We went mainly to visit the Desert Garden – Rene loves succulents and desert plants. On our way to visit the garden we came across the Botanical Building and decided to visit that first. Have you seen this building? Apparently it is the most photographed structure in the entire park:
Outside the Botanical Building is a pond with water lilies. Lots of pictures are taken here for weddings and special occassions like quinceneras. That day we saw at least three professional shoots. Here are our amateur photos:
After the Botanical Building, Rene and I walked around and visited the Artist Alley. That weekend there was an art glass sale so we browsed the different artists' tables showing off their wares. There was also a live glass-making demonstration. Apparently making glass is a very labor-intensive process that involves using different types of ovens/kilns in order to make the glass malleable. It is also very expensive since the process uses up a lot of gas to heat up the oven/kiln, sometimes costing as much as $1200/month if used daily.
We explored the park further and found a ton of museums, most notably the natural history museum, modern art museum, and photography museum. This is the statue that stands next to the modern art museum entrance:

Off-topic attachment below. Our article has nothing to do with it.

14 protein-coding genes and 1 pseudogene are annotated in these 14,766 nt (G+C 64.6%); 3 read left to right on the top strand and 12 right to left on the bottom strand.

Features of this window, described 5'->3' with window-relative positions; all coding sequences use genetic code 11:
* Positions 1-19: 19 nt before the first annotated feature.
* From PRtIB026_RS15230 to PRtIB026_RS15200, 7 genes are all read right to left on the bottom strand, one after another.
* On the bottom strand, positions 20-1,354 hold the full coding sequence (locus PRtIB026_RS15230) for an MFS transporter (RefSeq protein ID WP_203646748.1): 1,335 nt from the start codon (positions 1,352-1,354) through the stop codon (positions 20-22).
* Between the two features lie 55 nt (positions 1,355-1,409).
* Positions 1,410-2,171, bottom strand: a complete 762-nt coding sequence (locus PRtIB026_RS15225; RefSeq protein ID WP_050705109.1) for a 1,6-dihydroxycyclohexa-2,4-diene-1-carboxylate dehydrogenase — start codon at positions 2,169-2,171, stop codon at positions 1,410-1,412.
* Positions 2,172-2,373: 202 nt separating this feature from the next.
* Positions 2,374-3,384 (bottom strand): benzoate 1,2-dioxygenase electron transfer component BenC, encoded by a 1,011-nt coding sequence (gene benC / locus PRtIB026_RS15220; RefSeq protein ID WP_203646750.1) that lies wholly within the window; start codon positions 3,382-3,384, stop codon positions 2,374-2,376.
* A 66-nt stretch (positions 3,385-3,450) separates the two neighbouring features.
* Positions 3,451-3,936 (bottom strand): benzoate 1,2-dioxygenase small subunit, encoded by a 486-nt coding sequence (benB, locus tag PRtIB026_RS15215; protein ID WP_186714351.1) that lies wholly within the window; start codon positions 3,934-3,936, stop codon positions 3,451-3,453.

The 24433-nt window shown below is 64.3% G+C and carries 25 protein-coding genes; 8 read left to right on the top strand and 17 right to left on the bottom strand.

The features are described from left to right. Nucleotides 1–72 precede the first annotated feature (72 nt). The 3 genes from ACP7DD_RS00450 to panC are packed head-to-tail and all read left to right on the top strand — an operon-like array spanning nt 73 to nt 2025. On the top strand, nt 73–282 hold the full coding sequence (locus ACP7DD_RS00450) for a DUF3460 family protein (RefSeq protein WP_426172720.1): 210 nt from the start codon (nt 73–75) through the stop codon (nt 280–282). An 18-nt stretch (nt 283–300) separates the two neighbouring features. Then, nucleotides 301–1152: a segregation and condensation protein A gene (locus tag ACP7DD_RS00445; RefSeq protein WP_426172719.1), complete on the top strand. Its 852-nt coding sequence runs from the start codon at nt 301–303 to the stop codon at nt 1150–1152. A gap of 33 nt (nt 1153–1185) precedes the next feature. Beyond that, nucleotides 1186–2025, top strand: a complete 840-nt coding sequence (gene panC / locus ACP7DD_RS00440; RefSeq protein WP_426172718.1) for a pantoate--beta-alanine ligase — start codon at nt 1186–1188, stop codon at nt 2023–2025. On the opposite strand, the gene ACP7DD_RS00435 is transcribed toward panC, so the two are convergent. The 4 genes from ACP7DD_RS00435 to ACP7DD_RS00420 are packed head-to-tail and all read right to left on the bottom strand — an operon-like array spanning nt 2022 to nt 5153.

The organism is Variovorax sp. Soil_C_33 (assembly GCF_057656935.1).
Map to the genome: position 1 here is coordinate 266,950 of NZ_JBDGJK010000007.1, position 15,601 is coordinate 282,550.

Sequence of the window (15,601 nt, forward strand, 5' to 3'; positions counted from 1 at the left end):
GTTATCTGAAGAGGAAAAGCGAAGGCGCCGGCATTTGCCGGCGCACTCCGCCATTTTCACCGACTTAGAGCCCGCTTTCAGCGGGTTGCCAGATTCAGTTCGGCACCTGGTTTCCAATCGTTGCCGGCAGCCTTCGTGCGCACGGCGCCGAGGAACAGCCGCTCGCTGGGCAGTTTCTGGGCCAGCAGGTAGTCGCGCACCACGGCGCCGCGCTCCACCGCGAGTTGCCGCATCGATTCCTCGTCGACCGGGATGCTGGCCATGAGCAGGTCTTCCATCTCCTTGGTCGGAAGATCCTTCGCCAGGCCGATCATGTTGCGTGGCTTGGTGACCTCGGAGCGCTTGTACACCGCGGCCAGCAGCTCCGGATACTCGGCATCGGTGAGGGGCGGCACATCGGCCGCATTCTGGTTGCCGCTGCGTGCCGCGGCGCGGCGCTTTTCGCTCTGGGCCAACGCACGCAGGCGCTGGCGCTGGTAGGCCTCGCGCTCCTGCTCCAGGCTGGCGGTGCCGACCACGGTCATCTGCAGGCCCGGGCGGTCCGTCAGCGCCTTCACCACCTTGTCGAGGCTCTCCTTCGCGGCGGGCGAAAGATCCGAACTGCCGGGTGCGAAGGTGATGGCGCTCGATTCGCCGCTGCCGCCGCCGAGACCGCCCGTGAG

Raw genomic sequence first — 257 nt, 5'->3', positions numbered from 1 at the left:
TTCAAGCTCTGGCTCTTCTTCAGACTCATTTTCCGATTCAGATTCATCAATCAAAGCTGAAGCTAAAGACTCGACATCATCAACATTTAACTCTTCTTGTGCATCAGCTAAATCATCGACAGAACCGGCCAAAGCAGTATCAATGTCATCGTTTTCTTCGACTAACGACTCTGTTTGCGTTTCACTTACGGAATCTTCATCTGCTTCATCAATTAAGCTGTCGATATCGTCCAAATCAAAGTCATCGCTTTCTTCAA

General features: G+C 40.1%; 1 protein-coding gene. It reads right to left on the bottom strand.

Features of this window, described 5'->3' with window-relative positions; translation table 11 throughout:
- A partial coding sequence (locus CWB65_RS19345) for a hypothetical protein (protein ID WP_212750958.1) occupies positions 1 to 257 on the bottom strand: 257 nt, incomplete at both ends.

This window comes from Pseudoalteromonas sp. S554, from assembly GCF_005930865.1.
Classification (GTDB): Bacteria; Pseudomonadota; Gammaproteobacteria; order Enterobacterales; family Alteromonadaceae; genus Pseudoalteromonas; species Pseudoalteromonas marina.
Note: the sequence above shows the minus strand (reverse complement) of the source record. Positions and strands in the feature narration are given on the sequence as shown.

We visited the Museum of Photographic Art, which had two exhibits: Picturing Eden and Public Privacy. Picturing Eden was a photographic exhibit that explored the theme of paradise with 30+ artists and I found the work interesting. It's amazing how photographers can distort photographic images using scale, perspective, light, and color. Rene and I liked a few pieces. Public Privacy was a video installation that explored how people use their personal space within public spaces. The work was mounted on LCD screens; each screen had a location where the video was shot: public park, subway, newspaper stand, etc. The artist look videos of ordinary people using her cell phone. I am by no means an art expert but I didn't enjoy this exhibit as much as I enjoyed Picturing Eden. I see reality everyday so I tend to gravitate towards art showcasing the unique and extraordinary. If I wanted to see someone picking their nose in public I'd look to the left or right during rush hour traffic.
The Desert Botanical Garden was our last stop of the day. The plant collection was pretty extensive, and Rene and I saw plants that we had never seen before:
My favorite plant is the last photo in the series, the short tree with the huge trunk. I forgot what this tree was called but it was an interesting tree. The tree had a hollow middle big enough for a child to fit in (that's why I'm standing inside it) yet the leaves were green and healthy, and it looked as if the tree could live forever.
Our weekends aren't complete without visiting Ross or TJ Maxx, so guess what we did after Balboa Park? Visited both stores, that's what! For a mere $25 I came home with these beauties:
Not bad, eh? This day was a good day.